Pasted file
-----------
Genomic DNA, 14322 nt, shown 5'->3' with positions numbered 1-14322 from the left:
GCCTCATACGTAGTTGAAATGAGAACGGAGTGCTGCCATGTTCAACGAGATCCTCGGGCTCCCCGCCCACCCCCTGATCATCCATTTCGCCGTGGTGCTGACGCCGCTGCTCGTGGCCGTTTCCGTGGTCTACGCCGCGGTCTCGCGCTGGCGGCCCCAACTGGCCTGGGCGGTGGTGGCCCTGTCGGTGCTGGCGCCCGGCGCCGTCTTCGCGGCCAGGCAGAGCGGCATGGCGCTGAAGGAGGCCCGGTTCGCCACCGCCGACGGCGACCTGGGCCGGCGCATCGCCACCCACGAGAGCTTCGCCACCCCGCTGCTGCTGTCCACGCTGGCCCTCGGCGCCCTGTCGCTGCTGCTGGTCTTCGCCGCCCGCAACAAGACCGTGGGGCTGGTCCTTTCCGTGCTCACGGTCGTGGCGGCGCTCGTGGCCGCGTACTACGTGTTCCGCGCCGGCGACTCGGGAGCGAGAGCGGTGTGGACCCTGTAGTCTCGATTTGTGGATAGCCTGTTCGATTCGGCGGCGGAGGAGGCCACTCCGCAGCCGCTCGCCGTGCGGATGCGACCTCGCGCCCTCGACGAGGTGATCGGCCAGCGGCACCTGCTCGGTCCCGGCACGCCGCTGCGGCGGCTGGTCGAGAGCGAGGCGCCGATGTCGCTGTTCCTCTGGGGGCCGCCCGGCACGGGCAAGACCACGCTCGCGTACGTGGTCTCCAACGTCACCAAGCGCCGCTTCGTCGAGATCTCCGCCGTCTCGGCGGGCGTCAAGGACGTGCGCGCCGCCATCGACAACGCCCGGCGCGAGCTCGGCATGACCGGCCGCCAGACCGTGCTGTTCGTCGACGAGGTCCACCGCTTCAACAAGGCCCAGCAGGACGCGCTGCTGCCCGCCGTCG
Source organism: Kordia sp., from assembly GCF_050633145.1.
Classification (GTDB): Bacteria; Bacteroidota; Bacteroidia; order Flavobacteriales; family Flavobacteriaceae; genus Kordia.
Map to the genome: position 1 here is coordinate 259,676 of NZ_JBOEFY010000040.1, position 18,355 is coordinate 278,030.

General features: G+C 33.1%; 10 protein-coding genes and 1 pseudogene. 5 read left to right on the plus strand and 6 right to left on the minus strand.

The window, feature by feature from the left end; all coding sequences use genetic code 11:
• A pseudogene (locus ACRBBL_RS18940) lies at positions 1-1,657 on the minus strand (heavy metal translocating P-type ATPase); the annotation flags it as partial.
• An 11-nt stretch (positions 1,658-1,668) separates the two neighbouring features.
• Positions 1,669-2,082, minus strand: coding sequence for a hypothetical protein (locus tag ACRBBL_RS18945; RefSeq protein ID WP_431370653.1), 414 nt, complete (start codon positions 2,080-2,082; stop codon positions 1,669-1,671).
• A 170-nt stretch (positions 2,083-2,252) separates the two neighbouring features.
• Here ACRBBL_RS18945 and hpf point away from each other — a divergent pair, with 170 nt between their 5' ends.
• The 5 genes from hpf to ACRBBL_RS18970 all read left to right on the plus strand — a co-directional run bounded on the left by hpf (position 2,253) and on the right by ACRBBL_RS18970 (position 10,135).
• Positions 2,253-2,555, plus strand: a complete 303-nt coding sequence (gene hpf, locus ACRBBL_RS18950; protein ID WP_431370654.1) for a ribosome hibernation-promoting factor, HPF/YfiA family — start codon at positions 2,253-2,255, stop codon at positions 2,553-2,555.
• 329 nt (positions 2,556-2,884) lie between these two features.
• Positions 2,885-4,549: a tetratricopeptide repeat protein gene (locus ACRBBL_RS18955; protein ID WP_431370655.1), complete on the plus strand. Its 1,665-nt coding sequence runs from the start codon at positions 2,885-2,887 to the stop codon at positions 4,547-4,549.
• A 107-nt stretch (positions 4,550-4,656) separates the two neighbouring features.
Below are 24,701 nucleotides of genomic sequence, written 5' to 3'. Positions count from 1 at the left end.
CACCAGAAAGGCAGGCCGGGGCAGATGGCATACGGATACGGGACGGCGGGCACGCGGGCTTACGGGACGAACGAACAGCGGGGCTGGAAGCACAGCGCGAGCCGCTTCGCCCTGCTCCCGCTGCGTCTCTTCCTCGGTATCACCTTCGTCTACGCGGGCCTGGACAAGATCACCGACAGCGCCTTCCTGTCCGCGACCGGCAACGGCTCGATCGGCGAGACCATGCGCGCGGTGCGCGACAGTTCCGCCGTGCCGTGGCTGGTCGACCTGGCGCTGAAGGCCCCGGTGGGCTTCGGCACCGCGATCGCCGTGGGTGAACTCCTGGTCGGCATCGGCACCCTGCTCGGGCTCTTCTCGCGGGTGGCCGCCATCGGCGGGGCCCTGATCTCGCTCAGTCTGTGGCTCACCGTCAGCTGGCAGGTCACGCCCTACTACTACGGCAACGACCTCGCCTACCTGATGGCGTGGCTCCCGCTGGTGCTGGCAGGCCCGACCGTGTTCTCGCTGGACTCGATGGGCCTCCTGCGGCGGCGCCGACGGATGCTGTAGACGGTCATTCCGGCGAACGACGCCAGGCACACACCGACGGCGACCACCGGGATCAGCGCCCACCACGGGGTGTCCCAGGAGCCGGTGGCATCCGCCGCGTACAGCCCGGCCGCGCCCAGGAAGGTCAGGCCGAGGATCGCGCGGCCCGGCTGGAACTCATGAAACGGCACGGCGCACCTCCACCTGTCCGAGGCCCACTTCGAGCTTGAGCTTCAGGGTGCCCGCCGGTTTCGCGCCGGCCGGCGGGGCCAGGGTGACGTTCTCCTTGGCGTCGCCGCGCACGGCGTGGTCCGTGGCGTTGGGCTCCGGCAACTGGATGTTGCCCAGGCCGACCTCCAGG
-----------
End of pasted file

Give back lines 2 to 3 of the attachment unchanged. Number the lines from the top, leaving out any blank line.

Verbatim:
GCCTCATACGTAGTTGAAATGAGAACGGAGTGCTGCCATGTTCAACGAGATCCTCGGGCTCCCCGCCCACCCCCTGATCATCCATTTCGCCGTGGTGCTGACGCCGCTGCTCGTGGCCGTTTCCGTGGTCTACGCCGCGGTCTCGCGCTGGCGGCCCCAACTGGCCTGGGCGGTGGTGGCCCTGTCGGTGCTGGCGCCCGGCGCCGTCTTCGCGGCCAGGCAGAGCGGCATGGCGCTGAAGGAGGCCCGGTTCGCCACCGCCGACGGCGACCTGGGCCGGCGCATCGCCACCCACGAGAGCTTCGCCACCCCGCTGCTGCTGTCCACGCTGGCCCTCGGCGCCCTGTCGCTGCTGCTGGTCTTCGCCGCCCGCAACAAGACCGTGGGGCTGGTCCTTTCCGTGCTCACGGTCGTGGCGGCGCTCGTGGCCGCGTACTACGTGTTCCGCGCCGGCGACTCGGGAGCGAGAGCGGTGTGGACCCTGTAGTCTCGATTTGTGGATAGCCTGTTCGATTCGGCGGCGGAGGAGGCCACTCCGCAGCCGCTCGCCGTGCGGATGCGACCTCGCGCCCTCGACGAGGTGATCGGCCAGCGGCACCTGCTCGGTCCCGGCACGCCGCTGCGGCGGCTGGTCGAGAGCGAGGCGCCGATGTCGCTGTTCCTCTGGGGGCCGCCCGGCACGGGCAAGACCACGCTCGCGTACGTGGTCTCCAACGTCACCAAGCGCCGCTTCGTCGAGATCTCCGCCGTCTCGGCGGGCGTCAAGGACGTGCGCGCCGCCATCGACAACGCCCGGCGCGAGCTCGGCATGACCGGCCGCCAGACCGTGCTGTTCGTCGACGAGGTCCACCGCTTCAACAAGGCCCAGCAGGACGCGCTGCTGCCCGCCGTCG
Source organism: Kordia sp., from assembly GCF_050633145.1.